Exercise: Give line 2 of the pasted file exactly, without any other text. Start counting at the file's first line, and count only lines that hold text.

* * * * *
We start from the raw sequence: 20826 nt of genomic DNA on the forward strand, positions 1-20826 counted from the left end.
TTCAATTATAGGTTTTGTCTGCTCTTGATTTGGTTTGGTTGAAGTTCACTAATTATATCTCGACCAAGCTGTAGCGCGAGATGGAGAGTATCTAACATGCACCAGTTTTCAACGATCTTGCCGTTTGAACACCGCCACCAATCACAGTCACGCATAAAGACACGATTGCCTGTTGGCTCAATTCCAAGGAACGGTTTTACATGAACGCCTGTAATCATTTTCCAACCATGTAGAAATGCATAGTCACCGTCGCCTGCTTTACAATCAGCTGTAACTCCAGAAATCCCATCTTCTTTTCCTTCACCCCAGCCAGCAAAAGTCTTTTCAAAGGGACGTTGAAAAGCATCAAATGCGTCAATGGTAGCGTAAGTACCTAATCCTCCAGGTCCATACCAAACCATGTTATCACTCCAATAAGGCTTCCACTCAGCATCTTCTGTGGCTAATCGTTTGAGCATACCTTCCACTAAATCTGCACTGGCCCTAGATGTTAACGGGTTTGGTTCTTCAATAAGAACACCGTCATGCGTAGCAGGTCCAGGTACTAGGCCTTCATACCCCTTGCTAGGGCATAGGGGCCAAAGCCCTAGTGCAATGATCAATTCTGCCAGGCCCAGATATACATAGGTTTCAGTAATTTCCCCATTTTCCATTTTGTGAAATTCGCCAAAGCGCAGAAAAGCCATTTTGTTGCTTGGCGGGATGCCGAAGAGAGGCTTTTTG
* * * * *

TTCAATTATAGGTTTTGTCTGCTCTTGATTTGGTTTGGTTGAAGTTCACTAATTATATCTCGACCAAGCTGTAGCGCGAGATGGAGAGTATCTAACATGCACCAGTTTTCAACGATCTTGCCGTTTGAACACCGCCACCAATCACAGTCACGCATAAAGACACGATTGCCTGTTGGCTCAATTCCAAGGAACGGTTTTACATGAACGCCTGTAATCATTTTCCAACCATGTAGAAATGCATAGTCACCGTCGCCTGCTTTACAATCAGCTGTAACTCCAGAAATCCCATCTTCTTTTCCTTCACCCCAGCCAGCAAAAGTCTTTTCAAAGGGACGTTGAAAAGCATCAAATGCGTCAATGGTAGCGTAAGTACCTAATCCTCCAGGTCCATACCAAACCATGTTATCACTCCAATAAGGCTTCCACTCAGCATCTTCTGTGGCTAATCGTTTGAGCATACCTTCCACTAAATCTGCACTGGCCCTAGATGTTAACGGGTTTGGTTCTTCAATAAGAACACCGTCATGCGTAGCAGGTCCAGGTACTAGGCCTTCATACCCCTTGCTAGGGCATAGGGGCCAAAGCCCTAGTGCAATGATCAATTCTGCCAGGCCCAGATATACATAGGTTTCAGTAATTTCCCCATTTTCCATTTTGTGAAATTCGCCAAAGCGCAGAAAAGCCATTTTGTTGCTTGGCGGGATGCCGAAGAGAGGCTTTTTG